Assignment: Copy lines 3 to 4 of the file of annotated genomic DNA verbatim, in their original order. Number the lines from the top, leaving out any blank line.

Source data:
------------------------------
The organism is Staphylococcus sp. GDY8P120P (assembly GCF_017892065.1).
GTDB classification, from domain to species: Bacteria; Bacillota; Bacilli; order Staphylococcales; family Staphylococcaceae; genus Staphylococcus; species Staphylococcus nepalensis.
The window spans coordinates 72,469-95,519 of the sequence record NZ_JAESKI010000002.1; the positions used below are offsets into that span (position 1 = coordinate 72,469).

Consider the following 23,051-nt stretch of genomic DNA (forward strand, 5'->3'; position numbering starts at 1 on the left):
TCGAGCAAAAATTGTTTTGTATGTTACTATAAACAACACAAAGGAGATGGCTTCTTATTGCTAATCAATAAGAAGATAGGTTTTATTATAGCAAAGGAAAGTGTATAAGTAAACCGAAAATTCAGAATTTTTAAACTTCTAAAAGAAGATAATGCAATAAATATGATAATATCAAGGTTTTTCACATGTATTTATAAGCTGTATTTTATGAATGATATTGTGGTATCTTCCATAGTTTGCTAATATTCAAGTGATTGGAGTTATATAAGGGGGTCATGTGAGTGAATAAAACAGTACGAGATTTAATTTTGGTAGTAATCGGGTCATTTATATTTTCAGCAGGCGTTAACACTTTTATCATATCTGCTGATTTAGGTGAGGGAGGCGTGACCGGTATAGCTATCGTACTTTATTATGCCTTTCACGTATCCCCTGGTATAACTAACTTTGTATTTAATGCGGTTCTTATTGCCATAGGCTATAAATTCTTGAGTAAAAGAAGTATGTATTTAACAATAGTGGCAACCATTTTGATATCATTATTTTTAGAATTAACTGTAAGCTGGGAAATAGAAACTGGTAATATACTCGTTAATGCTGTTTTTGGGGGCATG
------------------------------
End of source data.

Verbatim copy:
The window spans coordinates 72,469-95,519 of the sequence record NZ_JAESKI010000002.1; the positions used below are offsets into that span (position 1 = coordinate 72,469).

Consider the following 23,051-nt stretch of genomic DNA (forward strand, 5'->3'; position numbering starts at 1 on the left):